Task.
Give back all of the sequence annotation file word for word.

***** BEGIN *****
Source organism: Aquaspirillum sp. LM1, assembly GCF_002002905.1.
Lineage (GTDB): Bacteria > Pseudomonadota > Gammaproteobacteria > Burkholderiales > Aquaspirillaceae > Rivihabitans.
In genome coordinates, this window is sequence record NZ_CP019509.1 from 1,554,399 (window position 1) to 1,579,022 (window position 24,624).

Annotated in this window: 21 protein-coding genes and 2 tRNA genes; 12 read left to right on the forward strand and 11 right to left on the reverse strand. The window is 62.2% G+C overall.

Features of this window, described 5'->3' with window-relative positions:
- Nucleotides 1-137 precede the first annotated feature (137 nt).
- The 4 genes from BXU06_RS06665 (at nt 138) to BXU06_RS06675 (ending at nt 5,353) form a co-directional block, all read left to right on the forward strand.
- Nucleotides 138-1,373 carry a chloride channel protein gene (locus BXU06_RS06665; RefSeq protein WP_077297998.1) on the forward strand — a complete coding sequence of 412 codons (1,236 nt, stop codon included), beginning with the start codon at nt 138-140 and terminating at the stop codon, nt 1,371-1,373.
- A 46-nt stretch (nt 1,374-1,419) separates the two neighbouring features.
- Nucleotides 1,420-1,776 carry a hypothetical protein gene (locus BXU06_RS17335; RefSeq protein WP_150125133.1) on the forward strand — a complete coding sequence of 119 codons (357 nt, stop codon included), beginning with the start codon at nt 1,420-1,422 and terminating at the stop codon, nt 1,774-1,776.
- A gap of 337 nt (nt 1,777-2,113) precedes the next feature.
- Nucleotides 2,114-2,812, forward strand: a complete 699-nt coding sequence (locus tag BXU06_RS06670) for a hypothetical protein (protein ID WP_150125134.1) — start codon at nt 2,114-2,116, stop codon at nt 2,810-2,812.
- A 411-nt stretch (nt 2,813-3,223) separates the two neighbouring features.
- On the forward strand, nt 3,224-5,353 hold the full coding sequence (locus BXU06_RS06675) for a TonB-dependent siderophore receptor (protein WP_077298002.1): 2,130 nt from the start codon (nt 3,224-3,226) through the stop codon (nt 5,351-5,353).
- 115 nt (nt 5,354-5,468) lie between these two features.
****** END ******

Source organism: Aquaspirillum sp. LM1, assembly GCF_002002905.1.
Lineage (GTDB): Bacteria > Pseudomonadota > Gammaproteobacteria > Burkholderiales > Aquaspirillaceae > Rivihabitans.
In genome coordinates, this window is sequence record NZ_CP019509.1 from 1,554,399 (window position 1) to 1,579,022 (window position 24,624).

Annotated in this window: 21 protein-coding genes and 2 tRNA genes; 12 read left to right on the forward strand and 11 right to left on the reverse strand. The window is 62.2% G+C overall.

Features of this window, described 5'->3' with window-relative positions:
- Nucleotides 1-137 precede the first annotated feature (137 nt).
- The 4 genes from BXU06_RS06665 (at nt 138) to BXU06_RS06675 (ending at nt 5,353) form a co-directional block, all read left to right on the forward strand.
- Nucleotides 138-1,373 carry a chloride channel protein gene (locus BXU06_RS06665; RefSeq protein WP_077297998.1) on the forward strand — a complete coding sequence of 412 codons (1,236 nt, stop codon included), beginning with the start codon at nt 138-140 and terminating at the stop codon, nt 1,371-1,373.
- A 46-nt stretch (nt 1,374-1,419) separates the two neighbouring features.
- Nucleotides 1,420-1,776 carry a hypothetical protein gene (locus BXU06_RS17335; RefSeq protein WP_150125133.1) on the forward strand — a complete coding sequence of 119 codons (357 nt, stop codon included), beginning with the start codon at nt 1,420-1,422 and terminating at the stop codon, nt 1,774-1,776.
- A gap of 337 nt (nt 1,777-2,113) precedes the next feature.
- Nucleotides 2,114-2,812, forward strand: a complete 699-nt coding sequence (locus tag BXU06_RS06670) for a hypothetical protein (protein ID WP_150125134.1) — start codon at nt 2,114-2,116, stop codon at nt 2,810-2,812.
- A 411-nt stretch (nt 2,813-3,223) separates the two neighbouring features.
- On the forward strand, nt 3,224-5,353 hold the full coding sequence (locus BXU06_RS06675) for a TonB-dependent siderophore receptor (protein WP_077298002.1): 2,130 nt from the start codon (nt 3,224-3,226) through the stop codon (nt 5,351-5,353).
- 115 nt (nt 5,354-5,468) lie between these two features.